A total of 381 patients were receiving statin treatment at the time of brain infarction. These patients accounted for 18.3% of all cases of first-ever ischaemic stroke included in the stroke registry. Statin-treated patients as compared with the untreated group were significantly younger and the proportion of patients aged ≥ 85 years of age was also significantly lower. When differences in outcome variables between statin-treated and untreated patients were analysed, early outcome was better in the statin group (Table (Table1),1), with a significantly higher percentage of favourable outcome (mRS grade 0) at the time of hospital discharge, a significantly lower percentage of patients with severe functional limitation at hospital discharge as well as lower rates of infectious complications and respiratory events during hospitalisation. The proportion of patients with neurological complications was also lower in the statin-treated group and almost reached statistical significance. In-hospital mortality was 13.3% (n = 226) among untreated patients and 6.0% (n = 26) among statin-treated patients. Causes of death were cerebral herniation in 7 patients, sepsis in 6, myocardial infarction in 4, sudden death in 2, lower respiratory tract infection in 2 and unknown cause in 2. The median (25th-75th percentile) length of hospital stay was 10 (8-18) days in patients treated with statins as compared with 12 (8-20) days in untreated patients (P = 0.001).
Of the total series of 2,028 patients with first-ever ischaemic stroke, favourable outcome was recorded in 382 patients (18.8%). On the other hand, the overall in-hospital mortality rate was 11.9% (n = 249). Results of univariate analysis in ischemic stroke patients according to vital status (alive, death) and presence or absence of favourable outcome (mRS grade 0-2) at hospital discharge are shown in Table Table2.2. Patients with unfavourable outcome (death or mRS grades 3-5) compared with those with favourable outcome (early neurological recovery or minimal stroke associated disability at discharge) were significantly older and had more frequently ischaemic heart disease, atrial fibrillation, congestive heart failure and chronic obstructive pulmonary disease (COPD) as vascular risk factors. With regard to clinical variables, sudden onset, early seizures, nausea/vomiting, altered consciousness, limb weakness, sensory symptoms and hemianopia were also significantly more frequent among patients with unfavourable outcome. In the statins pretreatment group, not only a significantly higher percentage of patients were discharged alive from the hospital (19.5% vs 9.2%) but also there was a higher percentage of patients with favourable outcome (22% vs 17.5%) than in the untreated group (Table (Table2).2). As shown in Table Table3,3, the frequency of favourable outcome and in-hospital mortality in relation to the use of statins when the study period was divided into three periods (1986-1992; 1993-1998; 1999-2004) did not show significant differences, although a decreasing trend in the mortality rate was observed.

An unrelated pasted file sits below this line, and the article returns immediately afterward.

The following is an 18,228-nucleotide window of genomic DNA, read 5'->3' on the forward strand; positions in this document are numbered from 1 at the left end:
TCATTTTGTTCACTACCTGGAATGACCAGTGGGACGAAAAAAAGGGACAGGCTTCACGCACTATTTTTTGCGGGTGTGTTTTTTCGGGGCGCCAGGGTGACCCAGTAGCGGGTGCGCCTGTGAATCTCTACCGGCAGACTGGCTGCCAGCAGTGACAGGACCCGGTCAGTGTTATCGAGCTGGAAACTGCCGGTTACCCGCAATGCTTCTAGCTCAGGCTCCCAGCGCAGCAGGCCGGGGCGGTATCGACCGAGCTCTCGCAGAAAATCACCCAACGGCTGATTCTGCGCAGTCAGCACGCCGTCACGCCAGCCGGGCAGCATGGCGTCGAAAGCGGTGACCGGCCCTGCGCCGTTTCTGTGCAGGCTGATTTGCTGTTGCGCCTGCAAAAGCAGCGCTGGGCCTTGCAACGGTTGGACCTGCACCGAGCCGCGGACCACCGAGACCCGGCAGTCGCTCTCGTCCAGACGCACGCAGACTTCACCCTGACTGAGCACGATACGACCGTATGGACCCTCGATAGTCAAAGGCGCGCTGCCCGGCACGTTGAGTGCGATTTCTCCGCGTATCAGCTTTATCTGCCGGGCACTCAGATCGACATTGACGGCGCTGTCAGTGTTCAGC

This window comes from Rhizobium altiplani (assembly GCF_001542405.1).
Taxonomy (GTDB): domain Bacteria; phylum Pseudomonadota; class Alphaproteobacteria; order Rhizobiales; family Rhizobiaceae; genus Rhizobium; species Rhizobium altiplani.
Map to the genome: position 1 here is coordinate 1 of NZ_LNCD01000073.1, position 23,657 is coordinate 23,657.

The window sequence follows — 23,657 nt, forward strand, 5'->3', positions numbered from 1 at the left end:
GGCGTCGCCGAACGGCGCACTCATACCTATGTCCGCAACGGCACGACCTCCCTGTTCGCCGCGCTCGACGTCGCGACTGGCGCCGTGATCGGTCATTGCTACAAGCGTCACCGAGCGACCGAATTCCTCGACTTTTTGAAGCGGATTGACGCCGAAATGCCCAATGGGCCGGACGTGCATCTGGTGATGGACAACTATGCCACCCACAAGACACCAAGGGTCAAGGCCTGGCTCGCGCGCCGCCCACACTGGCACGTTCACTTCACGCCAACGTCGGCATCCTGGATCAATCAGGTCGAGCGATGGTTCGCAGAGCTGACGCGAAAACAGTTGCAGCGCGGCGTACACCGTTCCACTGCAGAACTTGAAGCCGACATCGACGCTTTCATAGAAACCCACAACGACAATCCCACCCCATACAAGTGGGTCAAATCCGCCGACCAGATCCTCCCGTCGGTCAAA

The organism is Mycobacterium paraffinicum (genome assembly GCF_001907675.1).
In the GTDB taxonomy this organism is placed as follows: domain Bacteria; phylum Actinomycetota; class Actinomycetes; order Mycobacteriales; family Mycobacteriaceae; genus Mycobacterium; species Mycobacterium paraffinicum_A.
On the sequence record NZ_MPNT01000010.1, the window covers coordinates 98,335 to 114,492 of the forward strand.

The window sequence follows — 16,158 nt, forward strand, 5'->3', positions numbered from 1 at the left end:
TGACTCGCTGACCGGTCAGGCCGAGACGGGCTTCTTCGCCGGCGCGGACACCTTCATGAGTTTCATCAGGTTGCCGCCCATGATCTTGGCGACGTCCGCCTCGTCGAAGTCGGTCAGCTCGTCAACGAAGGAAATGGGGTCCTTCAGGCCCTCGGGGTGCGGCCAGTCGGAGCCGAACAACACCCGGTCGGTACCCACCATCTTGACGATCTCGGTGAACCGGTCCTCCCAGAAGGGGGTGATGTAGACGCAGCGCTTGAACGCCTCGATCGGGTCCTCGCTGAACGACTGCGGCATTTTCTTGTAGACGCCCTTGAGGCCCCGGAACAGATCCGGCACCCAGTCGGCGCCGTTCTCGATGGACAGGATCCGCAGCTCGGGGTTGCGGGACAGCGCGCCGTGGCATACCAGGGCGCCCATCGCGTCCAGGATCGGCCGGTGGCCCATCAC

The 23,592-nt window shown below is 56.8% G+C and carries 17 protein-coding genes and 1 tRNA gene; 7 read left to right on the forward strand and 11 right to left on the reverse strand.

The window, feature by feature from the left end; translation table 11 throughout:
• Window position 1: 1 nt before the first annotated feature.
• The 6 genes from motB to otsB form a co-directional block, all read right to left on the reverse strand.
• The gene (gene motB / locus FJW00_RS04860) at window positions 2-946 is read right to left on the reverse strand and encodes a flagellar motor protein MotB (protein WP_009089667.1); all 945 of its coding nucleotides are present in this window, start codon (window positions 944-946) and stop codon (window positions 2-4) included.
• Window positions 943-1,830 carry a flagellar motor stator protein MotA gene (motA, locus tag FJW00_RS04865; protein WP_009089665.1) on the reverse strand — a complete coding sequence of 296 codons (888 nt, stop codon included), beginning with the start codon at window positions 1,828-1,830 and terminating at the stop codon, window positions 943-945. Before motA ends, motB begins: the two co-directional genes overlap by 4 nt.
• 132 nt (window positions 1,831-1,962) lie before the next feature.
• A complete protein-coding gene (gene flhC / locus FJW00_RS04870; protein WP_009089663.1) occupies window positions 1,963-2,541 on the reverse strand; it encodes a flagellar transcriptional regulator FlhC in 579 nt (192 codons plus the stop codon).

In the logistic regression model statin use before ischaemic stroke was the only variable inversely associated with in-hospital death (OR = 0.57) and directly associated with favourable outcome (OR = 1.32) (Table (Table44).
The present study adds evidence of the good functional outcome at discharge from the hospital in patients who were taking statins at the time of the ischaemic stroke onset. The hypothesis that a statin therapy favours a better early outcome is supported by a significantly lower in-hospital mortality rate and a higher percentage of patients with symptom-free at hospital discharge or minimal stroke associated disability at discharge in patients with statins use than in those without statins pretreatment.